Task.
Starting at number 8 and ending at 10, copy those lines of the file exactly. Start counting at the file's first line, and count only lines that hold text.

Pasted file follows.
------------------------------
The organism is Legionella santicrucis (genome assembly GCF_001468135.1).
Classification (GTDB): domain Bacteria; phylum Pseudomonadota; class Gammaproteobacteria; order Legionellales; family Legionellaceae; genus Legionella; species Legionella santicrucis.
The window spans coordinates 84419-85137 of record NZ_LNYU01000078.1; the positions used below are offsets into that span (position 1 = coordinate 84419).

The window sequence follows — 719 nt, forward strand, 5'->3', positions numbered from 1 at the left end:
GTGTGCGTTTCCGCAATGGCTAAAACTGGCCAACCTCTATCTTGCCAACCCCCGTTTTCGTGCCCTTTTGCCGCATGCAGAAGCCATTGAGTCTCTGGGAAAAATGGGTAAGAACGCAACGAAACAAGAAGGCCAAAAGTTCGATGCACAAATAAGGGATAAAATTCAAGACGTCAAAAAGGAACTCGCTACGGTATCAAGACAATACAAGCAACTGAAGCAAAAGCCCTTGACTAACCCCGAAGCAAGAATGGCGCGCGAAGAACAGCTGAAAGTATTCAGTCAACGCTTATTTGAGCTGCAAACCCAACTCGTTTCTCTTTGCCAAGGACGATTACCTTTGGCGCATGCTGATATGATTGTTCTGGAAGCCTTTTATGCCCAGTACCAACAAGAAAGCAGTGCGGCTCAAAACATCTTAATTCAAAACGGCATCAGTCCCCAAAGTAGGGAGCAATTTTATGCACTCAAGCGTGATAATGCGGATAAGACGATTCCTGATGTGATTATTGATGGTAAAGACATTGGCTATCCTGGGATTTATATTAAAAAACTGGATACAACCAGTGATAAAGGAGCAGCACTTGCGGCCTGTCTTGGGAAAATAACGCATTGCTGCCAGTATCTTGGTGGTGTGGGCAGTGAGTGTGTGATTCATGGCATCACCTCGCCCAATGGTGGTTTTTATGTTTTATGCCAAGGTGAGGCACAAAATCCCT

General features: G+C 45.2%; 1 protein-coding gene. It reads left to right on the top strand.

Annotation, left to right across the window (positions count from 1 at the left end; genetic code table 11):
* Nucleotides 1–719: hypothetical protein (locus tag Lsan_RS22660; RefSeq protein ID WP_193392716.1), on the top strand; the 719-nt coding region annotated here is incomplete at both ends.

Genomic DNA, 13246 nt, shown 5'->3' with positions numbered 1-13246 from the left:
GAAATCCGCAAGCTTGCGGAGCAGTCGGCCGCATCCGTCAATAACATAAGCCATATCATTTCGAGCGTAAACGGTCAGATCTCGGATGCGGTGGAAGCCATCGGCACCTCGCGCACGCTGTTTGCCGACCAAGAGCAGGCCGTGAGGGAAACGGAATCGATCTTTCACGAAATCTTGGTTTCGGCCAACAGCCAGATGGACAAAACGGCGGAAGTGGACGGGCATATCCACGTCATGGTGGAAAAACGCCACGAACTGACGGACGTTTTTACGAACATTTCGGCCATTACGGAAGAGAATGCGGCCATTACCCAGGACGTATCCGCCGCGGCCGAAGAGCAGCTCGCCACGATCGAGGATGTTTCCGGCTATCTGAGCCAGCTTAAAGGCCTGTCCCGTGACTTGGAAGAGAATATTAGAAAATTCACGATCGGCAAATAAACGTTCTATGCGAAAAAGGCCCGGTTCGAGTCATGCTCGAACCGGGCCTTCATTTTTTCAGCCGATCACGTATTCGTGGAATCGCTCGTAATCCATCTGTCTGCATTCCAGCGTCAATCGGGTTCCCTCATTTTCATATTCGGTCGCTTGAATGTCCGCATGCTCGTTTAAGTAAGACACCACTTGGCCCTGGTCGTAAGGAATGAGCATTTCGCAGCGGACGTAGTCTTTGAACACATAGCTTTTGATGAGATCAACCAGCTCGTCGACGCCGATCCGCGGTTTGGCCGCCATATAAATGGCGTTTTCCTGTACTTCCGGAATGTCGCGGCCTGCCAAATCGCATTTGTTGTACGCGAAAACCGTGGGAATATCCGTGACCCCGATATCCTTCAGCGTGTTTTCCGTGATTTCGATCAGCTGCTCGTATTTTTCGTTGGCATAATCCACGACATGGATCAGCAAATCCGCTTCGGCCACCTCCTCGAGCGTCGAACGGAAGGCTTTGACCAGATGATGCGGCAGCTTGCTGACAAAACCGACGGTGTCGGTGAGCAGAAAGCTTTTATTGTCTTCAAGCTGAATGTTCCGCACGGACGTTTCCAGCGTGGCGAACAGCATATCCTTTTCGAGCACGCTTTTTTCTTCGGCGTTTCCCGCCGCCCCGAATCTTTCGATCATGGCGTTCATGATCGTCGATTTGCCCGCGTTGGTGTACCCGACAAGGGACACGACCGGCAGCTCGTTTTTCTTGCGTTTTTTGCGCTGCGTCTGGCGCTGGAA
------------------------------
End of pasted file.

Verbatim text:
* Nucleotides 1–719: hypothetical protein (locus tag Lsan_RS22660; RefSeq protein ID WP_193392716.1), on the top strand; the 719-nt coding region annotated here is incomplete at both ends.

Genomic DNA, 13246 nt, shown 5'->3' with positions numbered 1-13246 from the left:
GAAATCCGCAAGCTTGCGGAGCAGTCGGCCGCATCCGTCAATAACATAAGCCATATCATTTCGAGCGTAAACGGTCAGATCTCGGATGCGGTGGAAGCCATCGGCACCTCGCGCACGCTGTTTGCCGACCAAGAGCAGGCCGTGAGGGAAACGGAATCGATCTTTCACGAAATCTTGGTTTCGGCCAACAGCCAGATGGACAAAACGGCGGAAGTGGACGGGCATATCCACGTCATGGTGGAAAAACGCCACGAACTGACGGACGTTTTTACGAACATTTCGGCCATTACGGAAGAGAATGCGGCCATTACCCAGGACGTATCCGCCGCGGCCGAAGAGCAGCTCGCCACGATCGAGGATGTTTCCGGCTATCTGAGCCAGCTTAAAGGCCTGTCCCGTGACTTGGAAGAGAATATTAGAAAATTCACGATCGGCAAATAAACGTTCTATGCGAAAAAGGCCCGGTTCGAGTCATGCTCGAACCGGGCCTTCATTTTTTCAGCCGATCACGTATTCGTGGAATCGCTCGTAATCCATCTGTCTGCATTCCAGCGTCAATCGGGTTCCCTCATTTTCATATTCGGTCGCTTGAATGTCCGCATGCTCGTTTAAGTAAGACACCACTTGGCCCTGGTCGTAAGGAATGAGCATTTCGCAGCGGACGTAGTCTTTGAACACATAGCTTTTGATGAGATCAACCAGCTCGTCGACGCCGATCCGCGGTTTGGCCGCCATATAAATGGCGTTTTCCTGTACTTCCGGAATGTCGCGGCCTGCCAAATCGCATTTGTTGTACGCGAAAACCGTGGGAATATCCGTGACCCCGATATCCTTCAGCGTGTTTTCCGTGATTTCGATCAGCTGCTCGTATTTTTCGTTGGCATAATCCACGACATGGATCAGCAAATCCGCTTCGGCCACCTCCTCGAGCGTCGAACGGAAGGCTTTGACCAGATGATGCGGCAGCTTGCTGACAAAACCGACGGTGTCGGTGAGCAGAAAGCTTTTATTGTCTTCAAGCTGAATGTTCCGCACGGACGTTTCCAGCGTGGCGAACAGCATATCCTTTTCGAGCACGCTTTTTTCTTCGGCGTTTCCCGCCGCCCCGAATCTTTCGATCATGGCGTTCATGATCGTCGATTTGCCCGCGTTGGTGTACCCGACAAGGGACACGACCGGCAGCTCGTTTTTCTTGCGTTTTTTGCGCTGCGTCTGGCGCTGGAA